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LeBron, Davis overwhelm shorthanded Heat, 124-114

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Jimmy Butler finished with 25 points and 13 assists in 44 minutes.

2020 NBA Finals - Miami Heat v Los Angeles Lakers Photo by Nathaniel S. Butler/NBAE via Getty Images

The Miami Heat came into Game 2 of the NBA Finals without two of their best players, Bam Adebayo and Goran Dragic. And unlike the blowout nature of the first game, Miami fought and remained within striking distance for most of the night. But Anthony Davis and LeBron James simply were too much for the Heat, and the Los Angeles Lakers grabbed a 2-0 lead after a 124-114 victory.

It seemed like Miami’s chance came after Jimmy Butler — who played an amazing game — rose for a powerful dunk with 9:23 left to go.

The Heat were within 101-111, and the Lakers didn’t score again until the 5:58 mark. In fact, 6-foot-2 Kendrick Nunn made a huge block on an Anthony Davis layup attempt over that period.

But Miami also didn’t score over that stretch, blowing an opportunity to make up ground. After both teams traded baskets, LeBron James made a turnaround jumper with 3:02 left to go to make it 117-104. The Heat never cut more into the deficit.

The Heat ran zone most of the night, and the Lakers went 16-of-47 (34 percent) from 3-point range. But L.A. grabbed 16 offensive boards — half of those courtesy of Anthony Davis. For most of the third quarter, it seemed like either Davis would score or get a tip-in on every Lakers possession. Davis finished with 32 points on 15-of-20 shooting from the field. Without Bam Adebayo, the Heat simply didn’t have enough.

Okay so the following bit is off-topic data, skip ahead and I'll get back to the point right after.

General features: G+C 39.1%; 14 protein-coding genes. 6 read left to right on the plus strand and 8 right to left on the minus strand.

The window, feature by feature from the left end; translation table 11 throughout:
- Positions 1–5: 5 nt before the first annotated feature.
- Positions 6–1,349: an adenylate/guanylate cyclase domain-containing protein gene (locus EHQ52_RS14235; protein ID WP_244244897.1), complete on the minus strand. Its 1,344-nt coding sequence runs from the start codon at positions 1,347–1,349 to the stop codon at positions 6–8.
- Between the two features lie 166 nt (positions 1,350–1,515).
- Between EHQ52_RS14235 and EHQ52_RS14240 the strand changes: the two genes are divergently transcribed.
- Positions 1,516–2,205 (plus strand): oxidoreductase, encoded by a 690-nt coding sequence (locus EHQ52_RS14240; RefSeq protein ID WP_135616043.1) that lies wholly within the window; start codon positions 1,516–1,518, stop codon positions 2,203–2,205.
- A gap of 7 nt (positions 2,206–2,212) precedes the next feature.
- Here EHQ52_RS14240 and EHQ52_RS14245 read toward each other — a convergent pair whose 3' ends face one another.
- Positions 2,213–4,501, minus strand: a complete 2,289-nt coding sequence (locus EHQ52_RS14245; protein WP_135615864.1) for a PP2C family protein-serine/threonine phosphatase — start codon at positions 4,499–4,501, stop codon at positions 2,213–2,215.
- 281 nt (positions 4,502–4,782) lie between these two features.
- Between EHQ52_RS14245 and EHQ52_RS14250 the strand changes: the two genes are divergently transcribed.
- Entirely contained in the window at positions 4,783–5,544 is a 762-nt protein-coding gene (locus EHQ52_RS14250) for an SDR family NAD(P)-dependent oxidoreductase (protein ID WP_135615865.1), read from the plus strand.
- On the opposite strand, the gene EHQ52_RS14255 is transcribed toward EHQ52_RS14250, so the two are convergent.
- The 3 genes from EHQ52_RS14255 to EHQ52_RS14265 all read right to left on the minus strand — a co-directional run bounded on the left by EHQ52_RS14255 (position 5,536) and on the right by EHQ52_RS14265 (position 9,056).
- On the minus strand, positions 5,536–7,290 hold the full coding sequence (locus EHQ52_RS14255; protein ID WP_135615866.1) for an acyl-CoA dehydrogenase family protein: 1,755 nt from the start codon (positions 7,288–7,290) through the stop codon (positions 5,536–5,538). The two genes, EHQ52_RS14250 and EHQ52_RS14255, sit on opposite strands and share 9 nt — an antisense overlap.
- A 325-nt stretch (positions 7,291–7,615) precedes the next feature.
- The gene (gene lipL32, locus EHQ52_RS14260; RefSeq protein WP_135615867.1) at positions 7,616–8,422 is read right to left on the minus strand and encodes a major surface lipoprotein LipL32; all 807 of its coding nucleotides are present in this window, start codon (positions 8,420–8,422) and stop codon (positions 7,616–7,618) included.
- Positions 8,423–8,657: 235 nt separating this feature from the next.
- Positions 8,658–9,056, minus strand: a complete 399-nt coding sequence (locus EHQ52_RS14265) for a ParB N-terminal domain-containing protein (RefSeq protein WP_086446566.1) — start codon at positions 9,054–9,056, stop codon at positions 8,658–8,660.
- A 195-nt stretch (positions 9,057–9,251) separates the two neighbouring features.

Butler played 44 minutes in Game 2 and finished with 25 points on 11-of-12 shooting from the foul line to go along with 13 assists and eight rebounds. Without Adebayo or Dragic, Butler had all the offensive load on his shoulders, and he performed admirably. Look at how using him as a roller creates this open 3-pointer.

Kelly Olynyk did not start Friday — that went to Meyers Leonard, who only played nine minutes — but the Canadian added 24 points on 9-of-16 shooting from the field and nine rebounds. Miami needed a big game from Olynyk to have a shot in this game, and he played well. This game should convince Erik Spoelstra to avoid going small for the rest of this series — as he did in Game 1 and for the last few games of the Eastern Conference Finals.

Herro, who made history as the youngest player to ever start an NBA Finals game, added 17 points. Nunn chipped in 13 off the bench and again looked comfortable in the Heat offense, a marked improvement from how he’s performed up until the Finals. Without Dragic, the Heat have no choice but to expect big games from two rookies.

One player who has struggled mightily this series? Duncan Robinson, who went 2-for-7 from downtown and was a -21 in his 21 minutes. When the Heat don’t have Adebayo or Dragic, Miami can’t afford a no-show from Robinson. To their credit, the Lakers fought over screens well and forced Robinson into some shots without much space.

Game 3 will be Sunday at 7:30 p.m.